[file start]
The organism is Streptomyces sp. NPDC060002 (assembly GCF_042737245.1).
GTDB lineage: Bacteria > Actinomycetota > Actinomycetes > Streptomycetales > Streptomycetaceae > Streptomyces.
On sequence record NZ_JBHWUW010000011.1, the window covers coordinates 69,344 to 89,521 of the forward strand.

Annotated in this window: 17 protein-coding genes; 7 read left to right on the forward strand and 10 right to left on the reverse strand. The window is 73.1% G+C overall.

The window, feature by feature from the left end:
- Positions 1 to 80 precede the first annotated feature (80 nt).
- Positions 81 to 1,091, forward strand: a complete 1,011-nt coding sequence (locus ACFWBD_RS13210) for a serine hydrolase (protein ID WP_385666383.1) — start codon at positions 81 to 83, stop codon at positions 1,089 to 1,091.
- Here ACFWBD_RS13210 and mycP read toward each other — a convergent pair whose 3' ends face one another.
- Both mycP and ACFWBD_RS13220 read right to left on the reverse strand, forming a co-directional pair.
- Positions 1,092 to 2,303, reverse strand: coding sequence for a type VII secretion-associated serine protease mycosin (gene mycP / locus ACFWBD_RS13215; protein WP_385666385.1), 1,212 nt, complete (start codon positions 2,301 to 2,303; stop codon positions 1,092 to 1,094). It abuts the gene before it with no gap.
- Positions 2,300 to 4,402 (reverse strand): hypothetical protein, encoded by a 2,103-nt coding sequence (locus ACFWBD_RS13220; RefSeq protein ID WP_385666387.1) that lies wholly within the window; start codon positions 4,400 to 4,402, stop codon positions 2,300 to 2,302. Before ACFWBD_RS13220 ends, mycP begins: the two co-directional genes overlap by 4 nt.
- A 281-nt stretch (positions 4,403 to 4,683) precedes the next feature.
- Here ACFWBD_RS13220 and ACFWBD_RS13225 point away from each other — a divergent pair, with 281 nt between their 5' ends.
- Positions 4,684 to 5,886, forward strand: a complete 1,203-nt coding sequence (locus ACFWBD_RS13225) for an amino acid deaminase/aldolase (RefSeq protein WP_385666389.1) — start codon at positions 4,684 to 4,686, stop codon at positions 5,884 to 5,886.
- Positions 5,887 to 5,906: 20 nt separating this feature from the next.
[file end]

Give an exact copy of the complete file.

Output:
The organism is Streptomyces sp. NPDC060002 (assembly GCF_042737245.1).
GTDB lineage: Bacteria > Actinomycetota > Actinomycetes > Streptomycetales > Streptomycetaceae > Streptomyces.
On sequence record NZ_JBHWUW010000011.1, the window covers coordinates 69,344 to 89,521 of the forward strand.

Annotated in this window: 17 protein-coding genes; 7 read left to right on the forward strand and 10 right to left on the reverse strand. The window is 73.1% G+C overall.

The window, feature by feature from the left end:
- Positions 1 to 80 precede the first annotated feature (80 nt).
- Positions 81 to 1,091, forward strand: a complete 1,011-nt coding sequence (locus ACFWBD_RS13210) for a serine hydrolase (protein ID WP_385666383.1) — start codon at positions 81 to 83, stop codon at positions 1,089 to 1,091.
- Here ACFWBD_RS13210 and mycP read toward each other — a convergent pair whose 3' ends face one another.
- Both mycP and ACFWBD_RS13220 read right to left on the reverse strand, forming a co-directional pair.
- Positions 1,092 to 2,303, reverse strand: coding sequence for a type VII secretion-associated serine protease mycosin (gene mycP / locus ACFWBD_RS13215; protein WP_385666385.1), 1,212 nt, complete (start codon positions 2,301 to 2,303; stop codon positions 1,092 to 1,094). It abuts the gene before it with no gap.
- Positions 2,300 to 4,402 (reverse strand): hypothetical protein, encoded by a 2,103-nt coding sequence (locus ACFWBD_RS13220; RefSeq protein ID WP_385666387.1) that lies wholly within the window; start codon positions 4,400 to 4,402, stop codon positions 2,300 to 2,302. Before ACFWBD_RS13220 ends, mycP begins: the two co-directional genes overlap by 4 nt.
- A 281-nt stretch (positions 4,403 to 4,683) precedes the next feature.
- Here ACFWBD_RS13220 and ACFWBD_RS13225 point away from each other — a divergent pair, with 281 nt between their 5' ends.
- Positions 4,684 to 5,886, forward strand: a complete 1,203-nt coding sequence (locus ACFWBD_RS13225) for an amino acid deaminase/aldolase (RefSeq protein WP_385666389.1) — start codon at positions 4,684 to 4,686, stop codon at positions 5,884 to 5,886.
- Positions 5,887 to 5,906: 20 nt separating this feature from the next.